A few weeks ago I had a medical emergency and ended up being a direct admit to the hospital. I arrived at the Emergency Department in the evening and was discharged 26 hours later with a camera in my small intestine. I’m happy to say that all the testing indicates that there is nothing seriously wrong. It’s just some kind of blood vessel malformation that I’ve probably had all my life.
But the experience hit home an important lesson to me: It’s very different being a “real” patient than a “mystery” patient. As a “real” patient I didn’t feel inclined to make notes of any encounters or events. As a result, I can’t remember everything that happened or who I met during the visit; what went through my head as I was processed through registration, triage, testing, admission to the nursing unit, more testing and the inevitable waiting.
I DO remember that there was no one in the waiting room when I arrived; that registration and triage were quick and efficient; and that the triage nurse was quite pleasant and friendly, making me feel that I had made the right decision by coming to the Emergency Department.
I also remember that — aside from the ED doctor who I thought was cold and insensitive, and the hospitalist who was in a hurry and seemed to have no interest in me — the nursing and tech staff were kind and mostly responsive. Like most patients, I could not judge the competence of the staff, and to be fair, I was placed in a monitored bed on a unit where they typically don’t care for people with my problem. But because I’m older than 39, they placed me in a monitored bed — “just in case.”
I’m telling you this personal story because it highlights why I do what I do as a mystery shopper.
Like most patients, now that I’m back to my normal routine, I can’t remember many of the specifics of my visit to the ED or my subsequent admission. I didn’t have a “bad” patient experience so I don’t feel compelled to complain about my treatment in a letter to administration or fill out the satisfaction survey from Press Ganey. Sure, I could comment that I didn’t like the ED doctor or the hospitalist, and that I waited what seemed to be a long time in the exam room without communication after the blood work was done — but I didn’t.
I recall that one of the tests ordered required that I have no red or orange jello, yet two of my trays included raspberry jello. Although eating it could have resulted in an incorrect test result, I didn’t do anything more than tell the nurse.
I don’t remember receiving any transfusion while I was in the hospital, yet a letter that was sent from the doctor who performed the tests to my primary care doctor stated that I had received two units of packed cells. (I’ve just requested a copy of my medical record to see if that actually happened.)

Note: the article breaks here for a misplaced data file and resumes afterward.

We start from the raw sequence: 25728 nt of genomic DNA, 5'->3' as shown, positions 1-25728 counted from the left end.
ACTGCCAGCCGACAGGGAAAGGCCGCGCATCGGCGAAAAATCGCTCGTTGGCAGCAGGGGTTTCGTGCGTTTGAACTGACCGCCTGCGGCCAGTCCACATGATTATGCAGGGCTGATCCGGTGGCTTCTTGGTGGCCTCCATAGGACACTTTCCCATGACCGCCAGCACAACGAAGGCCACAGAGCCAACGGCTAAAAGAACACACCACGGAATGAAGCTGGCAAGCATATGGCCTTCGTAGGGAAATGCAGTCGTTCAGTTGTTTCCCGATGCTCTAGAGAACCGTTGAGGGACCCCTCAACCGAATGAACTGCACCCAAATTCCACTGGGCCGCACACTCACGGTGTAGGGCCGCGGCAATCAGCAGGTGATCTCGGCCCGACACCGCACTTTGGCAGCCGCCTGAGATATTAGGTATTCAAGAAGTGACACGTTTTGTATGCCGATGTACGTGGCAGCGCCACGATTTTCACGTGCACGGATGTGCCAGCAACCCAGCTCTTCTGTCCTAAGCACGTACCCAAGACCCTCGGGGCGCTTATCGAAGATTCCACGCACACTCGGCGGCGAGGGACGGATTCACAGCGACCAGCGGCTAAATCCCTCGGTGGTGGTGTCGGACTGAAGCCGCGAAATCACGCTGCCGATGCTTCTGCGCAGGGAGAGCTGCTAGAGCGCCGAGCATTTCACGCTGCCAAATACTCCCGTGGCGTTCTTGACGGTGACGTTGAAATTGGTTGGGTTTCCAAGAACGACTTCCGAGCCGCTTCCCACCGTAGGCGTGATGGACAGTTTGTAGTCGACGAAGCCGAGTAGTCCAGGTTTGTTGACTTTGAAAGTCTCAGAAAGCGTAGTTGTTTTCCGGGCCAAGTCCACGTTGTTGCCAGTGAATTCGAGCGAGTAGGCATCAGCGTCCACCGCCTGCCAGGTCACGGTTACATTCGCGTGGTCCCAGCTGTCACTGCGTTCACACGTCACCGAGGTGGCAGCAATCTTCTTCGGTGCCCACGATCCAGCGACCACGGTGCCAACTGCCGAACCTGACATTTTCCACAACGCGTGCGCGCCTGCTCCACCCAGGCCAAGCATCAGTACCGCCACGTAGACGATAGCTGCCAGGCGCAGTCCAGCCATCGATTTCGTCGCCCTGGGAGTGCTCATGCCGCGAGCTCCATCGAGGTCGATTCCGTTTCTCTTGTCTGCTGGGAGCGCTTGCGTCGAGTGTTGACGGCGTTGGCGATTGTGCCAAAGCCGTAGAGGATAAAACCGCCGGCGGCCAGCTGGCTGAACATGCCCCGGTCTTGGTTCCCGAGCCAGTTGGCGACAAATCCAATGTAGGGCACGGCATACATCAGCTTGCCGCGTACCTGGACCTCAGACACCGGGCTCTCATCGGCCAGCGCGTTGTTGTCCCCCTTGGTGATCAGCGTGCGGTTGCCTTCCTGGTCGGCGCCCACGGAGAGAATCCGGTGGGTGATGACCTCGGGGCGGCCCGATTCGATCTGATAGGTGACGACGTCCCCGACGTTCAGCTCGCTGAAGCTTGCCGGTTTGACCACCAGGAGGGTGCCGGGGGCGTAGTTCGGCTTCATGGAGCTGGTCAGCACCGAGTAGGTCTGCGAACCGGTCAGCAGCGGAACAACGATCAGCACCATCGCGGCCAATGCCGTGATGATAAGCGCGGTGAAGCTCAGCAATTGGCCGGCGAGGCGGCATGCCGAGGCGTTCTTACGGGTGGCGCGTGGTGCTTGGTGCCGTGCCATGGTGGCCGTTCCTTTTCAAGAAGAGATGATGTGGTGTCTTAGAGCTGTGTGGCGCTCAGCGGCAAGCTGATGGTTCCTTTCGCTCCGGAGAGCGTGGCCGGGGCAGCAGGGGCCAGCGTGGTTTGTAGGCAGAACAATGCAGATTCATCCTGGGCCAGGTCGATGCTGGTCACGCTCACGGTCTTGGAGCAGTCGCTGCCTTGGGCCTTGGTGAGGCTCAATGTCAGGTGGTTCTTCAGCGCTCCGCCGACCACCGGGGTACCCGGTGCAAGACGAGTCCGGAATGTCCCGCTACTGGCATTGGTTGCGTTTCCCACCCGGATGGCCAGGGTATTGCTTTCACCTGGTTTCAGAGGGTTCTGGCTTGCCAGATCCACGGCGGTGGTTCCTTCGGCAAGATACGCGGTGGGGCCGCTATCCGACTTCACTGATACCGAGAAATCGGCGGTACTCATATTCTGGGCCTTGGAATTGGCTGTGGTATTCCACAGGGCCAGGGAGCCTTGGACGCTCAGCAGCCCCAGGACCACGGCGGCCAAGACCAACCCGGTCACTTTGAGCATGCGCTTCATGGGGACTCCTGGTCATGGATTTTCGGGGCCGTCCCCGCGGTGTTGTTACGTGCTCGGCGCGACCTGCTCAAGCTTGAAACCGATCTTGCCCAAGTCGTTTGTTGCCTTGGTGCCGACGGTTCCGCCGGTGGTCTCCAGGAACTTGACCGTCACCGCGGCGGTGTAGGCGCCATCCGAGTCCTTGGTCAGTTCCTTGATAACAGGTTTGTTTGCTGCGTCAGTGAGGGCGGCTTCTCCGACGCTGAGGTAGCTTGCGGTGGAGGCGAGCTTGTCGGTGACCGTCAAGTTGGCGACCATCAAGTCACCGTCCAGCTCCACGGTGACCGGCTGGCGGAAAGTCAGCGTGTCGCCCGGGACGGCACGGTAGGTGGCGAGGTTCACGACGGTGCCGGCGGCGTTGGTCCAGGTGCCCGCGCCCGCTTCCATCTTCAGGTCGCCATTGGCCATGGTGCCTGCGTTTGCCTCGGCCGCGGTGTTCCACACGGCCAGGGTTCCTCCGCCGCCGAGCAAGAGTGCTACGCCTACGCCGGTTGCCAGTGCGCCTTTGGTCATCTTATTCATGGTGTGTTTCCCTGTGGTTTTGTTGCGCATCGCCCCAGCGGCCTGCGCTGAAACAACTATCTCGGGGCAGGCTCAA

But if I had been wearing my “mystery shopper” hat, my companion and I would have chronicled almost EVERYTHING that happened from door to door, including every staff member and physician I encountered and at what time, what was done for me, by whom and when. Because our mystery shoppers do become ED and inpatients (though not as direct admits from the ED to an inpatient unit), hospital management would have learned not only the facts of the visit, but what was going through my mind and that of my companion during each encounter or as a result of each event.
At the end of my visit, I would have completed a detailed narrative of my experiences, completed four different questionnaires and a timeline. My reports would have been a combination of facts, and my responses to and my observations of the people, processes and events of the visit.
Management would have learned, specifically, why I described the ED doctor as insensitive and the hospitalist as uninterested. I would have documented the actual (rather than perceived) length of waiting time in the ED, the lack of communication about my admission, the “jello incident,” etc. On the flip side, I would have described, in detail, all the positive aspects of my care and the kind staff members who took care of me.
And of course, a typical mystery shopping report from my firm would reflect not just my experience, but the interactions and insights of at least two to five other “mystery patients” — assuring the hospital of a balanced and detailed view of the facility, shaped by multiple experiences with different areas of operation and staff members.
With the looming threats of reduced reimbursement under performance measures that include the patient experience, mystery shopping offers a real opportunity for hospitals to have a direct positive impact on the bottom line.